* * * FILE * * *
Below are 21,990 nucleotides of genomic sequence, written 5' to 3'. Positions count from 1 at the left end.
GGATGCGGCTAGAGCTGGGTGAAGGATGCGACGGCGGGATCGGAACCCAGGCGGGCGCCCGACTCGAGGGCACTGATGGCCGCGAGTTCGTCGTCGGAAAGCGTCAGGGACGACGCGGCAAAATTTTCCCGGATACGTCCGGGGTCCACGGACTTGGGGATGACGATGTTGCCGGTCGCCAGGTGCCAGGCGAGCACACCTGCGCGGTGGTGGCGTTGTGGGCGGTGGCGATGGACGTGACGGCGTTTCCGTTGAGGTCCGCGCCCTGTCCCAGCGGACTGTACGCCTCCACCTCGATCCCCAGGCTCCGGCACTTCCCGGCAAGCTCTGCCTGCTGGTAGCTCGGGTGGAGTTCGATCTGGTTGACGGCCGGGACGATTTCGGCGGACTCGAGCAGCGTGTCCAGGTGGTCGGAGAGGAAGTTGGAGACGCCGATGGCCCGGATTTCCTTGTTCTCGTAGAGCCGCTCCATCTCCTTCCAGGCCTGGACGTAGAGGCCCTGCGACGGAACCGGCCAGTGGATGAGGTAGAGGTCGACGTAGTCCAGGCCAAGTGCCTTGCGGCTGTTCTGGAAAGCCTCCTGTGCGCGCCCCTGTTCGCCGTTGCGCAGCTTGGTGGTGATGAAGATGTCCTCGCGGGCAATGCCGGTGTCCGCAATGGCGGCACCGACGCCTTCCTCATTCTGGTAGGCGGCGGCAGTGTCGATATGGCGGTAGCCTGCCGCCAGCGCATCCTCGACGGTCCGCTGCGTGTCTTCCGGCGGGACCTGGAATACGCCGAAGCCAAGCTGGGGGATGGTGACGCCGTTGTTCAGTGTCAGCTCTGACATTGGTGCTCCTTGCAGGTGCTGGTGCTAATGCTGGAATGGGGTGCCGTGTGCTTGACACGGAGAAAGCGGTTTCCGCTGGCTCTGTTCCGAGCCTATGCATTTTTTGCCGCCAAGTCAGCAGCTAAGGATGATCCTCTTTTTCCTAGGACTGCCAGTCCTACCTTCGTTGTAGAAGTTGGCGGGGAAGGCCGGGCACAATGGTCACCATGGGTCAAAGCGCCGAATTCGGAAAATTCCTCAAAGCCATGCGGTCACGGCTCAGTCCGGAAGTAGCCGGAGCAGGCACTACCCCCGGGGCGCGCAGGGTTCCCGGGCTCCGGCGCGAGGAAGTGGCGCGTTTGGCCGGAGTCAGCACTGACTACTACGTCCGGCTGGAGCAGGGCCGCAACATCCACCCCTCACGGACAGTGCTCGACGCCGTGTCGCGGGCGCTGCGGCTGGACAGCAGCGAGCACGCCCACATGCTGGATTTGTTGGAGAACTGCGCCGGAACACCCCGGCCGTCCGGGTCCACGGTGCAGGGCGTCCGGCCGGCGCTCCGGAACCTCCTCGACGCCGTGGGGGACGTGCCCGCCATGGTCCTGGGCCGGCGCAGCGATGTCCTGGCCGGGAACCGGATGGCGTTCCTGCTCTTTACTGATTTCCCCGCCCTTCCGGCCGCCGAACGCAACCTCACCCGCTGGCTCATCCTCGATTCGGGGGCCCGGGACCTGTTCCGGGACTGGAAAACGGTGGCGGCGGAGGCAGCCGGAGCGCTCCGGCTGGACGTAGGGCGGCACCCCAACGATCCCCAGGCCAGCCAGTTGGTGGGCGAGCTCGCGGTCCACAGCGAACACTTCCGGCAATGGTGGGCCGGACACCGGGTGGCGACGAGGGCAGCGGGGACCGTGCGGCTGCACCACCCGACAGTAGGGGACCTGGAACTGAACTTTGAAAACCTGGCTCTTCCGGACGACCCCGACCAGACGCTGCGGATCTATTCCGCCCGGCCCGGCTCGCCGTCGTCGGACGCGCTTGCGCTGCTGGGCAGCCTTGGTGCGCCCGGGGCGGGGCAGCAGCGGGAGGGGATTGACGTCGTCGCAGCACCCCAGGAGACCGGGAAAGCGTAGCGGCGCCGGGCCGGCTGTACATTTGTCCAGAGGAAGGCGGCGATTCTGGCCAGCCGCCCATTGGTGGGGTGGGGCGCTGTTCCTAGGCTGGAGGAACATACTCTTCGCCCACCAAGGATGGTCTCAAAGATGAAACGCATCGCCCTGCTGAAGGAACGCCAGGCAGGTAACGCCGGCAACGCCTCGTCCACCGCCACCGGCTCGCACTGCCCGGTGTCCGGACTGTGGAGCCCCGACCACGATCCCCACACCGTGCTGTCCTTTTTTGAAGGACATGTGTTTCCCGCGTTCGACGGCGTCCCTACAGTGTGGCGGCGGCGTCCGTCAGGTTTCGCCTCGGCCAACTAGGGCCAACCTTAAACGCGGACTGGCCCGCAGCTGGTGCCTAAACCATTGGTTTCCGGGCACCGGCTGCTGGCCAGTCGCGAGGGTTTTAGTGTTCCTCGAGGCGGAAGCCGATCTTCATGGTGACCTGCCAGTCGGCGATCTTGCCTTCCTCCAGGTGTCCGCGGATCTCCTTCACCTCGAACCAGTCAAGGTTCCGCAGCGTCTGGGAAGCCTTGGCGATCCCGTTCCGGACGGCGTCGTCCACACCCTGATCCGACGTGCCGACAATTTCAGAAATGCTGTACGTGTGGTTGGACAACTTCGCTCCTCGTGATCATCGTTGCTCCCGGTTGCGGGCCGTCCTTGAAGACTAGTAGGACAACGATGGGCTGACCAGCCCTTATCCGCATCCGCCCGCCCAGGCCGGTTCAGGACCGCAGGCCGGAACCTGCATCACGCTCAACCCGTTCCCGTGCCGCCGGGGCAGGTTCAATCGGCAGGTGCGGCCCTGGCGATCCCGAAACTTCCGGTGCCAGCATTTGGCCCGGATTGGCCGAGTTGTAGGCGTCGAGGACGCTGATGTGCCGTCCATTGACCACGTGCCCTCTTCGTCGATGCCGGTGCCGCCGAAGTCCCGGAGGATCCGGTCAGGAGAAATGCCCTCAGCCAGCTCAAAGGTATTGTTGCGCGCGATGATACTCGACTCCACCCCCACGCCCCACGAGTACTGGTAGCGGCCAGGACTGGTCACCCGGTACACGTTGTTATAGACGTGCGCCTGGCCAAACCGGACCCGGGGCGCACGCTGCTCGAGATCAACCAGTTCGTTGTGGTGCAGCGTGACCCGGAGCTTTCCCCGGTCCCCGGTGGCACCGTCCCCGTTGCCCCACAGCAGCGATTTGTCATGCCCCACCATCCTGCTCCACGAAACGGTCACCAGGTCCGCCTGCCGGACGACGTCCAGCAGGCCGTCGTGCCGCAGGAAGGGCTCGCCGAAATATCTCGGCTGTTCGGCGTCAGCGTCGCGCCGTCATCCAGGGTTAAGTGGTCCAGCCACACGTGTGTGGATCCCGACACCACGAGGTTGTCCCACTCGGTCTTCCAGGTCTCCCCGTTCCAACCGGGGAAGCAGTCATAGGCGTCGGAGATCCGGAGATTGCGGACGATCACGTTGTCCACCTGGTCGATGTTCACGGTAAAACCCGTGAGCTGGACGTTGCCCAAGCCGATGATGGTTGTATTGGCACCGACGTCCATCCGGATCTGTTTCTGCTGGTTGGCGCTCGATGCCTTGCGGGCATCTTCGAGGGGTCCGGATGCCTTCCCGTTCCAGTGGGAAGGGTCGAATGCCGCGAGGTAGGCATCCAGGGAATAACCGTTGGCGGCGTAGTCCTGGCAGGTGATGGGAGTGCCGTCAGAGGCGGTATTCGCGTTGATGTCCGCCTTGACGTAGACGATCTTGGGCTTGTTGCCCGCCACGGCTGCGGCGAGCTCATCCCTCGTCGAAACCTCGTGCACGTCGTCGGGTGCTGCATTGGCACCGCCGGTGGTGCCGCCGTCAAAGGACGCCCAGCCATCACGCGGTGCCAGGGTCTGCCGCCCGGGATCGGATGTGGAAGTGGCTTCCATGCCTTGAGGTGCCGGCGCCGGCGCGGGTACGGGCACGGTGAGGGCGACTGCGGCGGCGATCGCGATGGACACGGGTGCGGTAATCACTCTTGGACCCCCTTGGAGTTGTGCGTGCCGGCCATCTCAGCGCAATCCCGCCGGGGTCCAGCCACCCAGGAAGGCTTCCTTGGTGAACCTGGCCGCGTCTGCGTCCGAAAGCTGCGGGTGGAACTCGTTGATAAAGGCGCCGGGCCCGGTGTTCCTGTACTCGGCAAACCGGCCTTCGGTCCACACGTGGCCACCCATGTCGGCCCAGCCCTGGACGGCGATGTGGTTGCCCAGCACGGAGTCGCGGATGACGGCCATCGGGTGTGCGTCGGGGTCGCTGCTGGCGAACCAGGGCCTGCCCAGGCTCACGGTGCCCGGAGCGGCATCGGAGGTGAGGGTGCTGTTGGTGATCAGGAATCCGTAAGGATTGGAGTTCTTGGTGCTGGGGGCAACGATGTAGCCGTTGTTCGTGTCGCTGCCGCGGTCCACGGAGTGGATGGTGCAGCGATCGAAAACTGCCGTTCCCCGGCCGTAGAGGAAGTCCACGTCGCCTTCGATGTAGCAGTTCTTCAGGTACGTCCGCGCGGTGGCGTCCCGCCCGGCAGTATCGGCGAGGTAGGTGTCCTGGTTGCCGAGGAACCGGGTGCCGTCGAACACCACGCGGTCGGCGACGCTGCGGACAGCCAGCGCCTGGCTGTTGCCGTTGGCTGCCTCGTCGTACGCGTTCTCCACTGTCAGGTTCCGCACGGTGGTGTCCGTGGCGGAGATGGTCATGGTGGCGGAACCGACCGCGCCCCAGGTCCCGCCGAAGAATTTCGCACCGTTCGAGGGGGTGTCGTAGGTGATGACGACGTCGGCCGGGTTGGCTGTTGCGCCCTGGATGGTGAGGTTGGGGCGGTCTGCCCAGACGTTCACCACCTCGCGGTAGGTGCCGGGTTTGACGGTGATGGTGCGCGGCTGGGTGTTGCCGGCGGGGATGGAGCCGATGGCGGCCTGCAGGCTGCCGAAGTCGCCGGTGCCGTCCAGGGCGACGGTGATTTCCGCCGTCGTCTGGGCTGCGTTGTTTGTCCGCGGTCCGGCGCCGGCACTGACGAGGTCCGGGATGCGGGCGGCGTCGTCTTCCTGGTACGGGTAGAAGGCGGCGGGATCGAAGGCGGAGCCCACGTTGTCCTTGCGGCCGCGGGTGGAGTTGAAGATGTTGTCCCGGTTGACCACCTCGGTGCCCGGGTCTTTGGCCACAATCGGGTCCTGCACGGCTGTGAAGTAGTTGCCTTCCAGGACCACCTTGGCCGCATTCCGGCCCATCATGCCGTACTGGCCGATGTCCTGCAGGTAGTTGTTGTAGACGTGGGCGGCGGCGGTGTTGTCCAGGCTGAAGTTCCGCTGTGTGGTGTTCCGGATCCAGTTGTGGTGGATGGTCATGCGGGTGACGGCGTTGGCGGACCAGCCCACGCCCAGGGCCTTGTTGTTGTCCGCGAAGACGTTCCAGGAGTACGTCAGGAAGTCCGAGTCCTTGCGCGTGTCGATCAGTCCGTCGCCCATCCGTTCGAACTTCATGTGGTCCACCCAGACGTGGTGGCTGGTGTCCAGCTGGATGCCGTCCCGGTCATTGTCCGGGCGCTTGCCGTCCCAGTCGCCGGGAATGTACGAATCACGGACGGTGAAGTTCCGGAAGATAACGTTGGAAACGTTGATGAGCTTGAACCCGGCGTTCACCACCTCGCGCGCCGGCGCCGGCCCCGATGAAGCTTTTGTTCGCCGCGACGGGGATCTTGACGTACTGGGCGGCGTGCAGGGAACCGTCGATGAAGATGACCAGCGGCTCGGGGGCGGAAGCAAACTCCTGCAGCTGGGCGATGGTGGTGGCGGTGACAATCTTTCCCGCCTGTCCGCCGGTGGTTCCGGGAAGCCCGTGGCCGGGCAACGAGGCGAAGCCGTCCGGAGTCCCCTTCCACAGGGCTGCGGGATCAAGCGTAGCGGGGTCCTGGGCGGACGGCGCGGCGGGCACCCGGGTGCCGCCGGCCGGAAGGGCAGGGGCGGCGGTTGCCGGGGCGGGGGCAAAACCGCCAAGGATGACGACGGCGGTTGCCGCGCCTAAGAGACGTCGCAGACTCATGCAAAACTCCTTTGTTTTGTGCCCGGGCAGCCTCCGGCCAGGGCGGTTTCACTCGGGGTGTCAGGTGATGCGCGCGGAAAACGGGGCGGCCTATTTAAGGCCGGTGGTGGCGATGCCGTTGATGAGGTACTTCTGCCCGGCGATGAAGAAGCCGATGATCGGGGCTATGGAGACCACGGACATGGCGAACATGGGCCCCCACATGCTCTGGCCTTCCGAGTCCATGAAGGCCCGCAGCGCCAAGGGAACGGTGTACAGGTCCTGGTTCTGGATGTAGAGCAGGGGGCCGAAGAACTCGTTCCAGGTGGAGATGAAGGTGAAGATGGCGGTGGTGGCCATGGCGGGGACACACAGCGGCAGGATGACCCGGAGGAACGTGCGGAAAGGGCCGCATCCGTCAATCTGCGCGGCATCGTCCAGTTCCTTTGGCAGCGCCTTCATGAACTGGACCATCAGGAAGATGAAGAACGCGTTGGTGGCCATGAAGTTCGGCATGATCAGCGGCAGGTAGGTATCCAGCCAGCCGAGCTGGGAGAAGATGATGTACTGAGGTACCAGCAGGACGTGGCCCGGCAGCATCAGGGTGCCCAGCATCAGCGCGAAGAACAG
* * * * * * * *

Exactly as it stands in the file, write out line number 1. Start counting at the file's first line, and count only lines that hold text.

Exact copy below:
Below are 21,990 nucleotides of genomic sequence, written 5' to 3'. Positions count from 1 at the left end.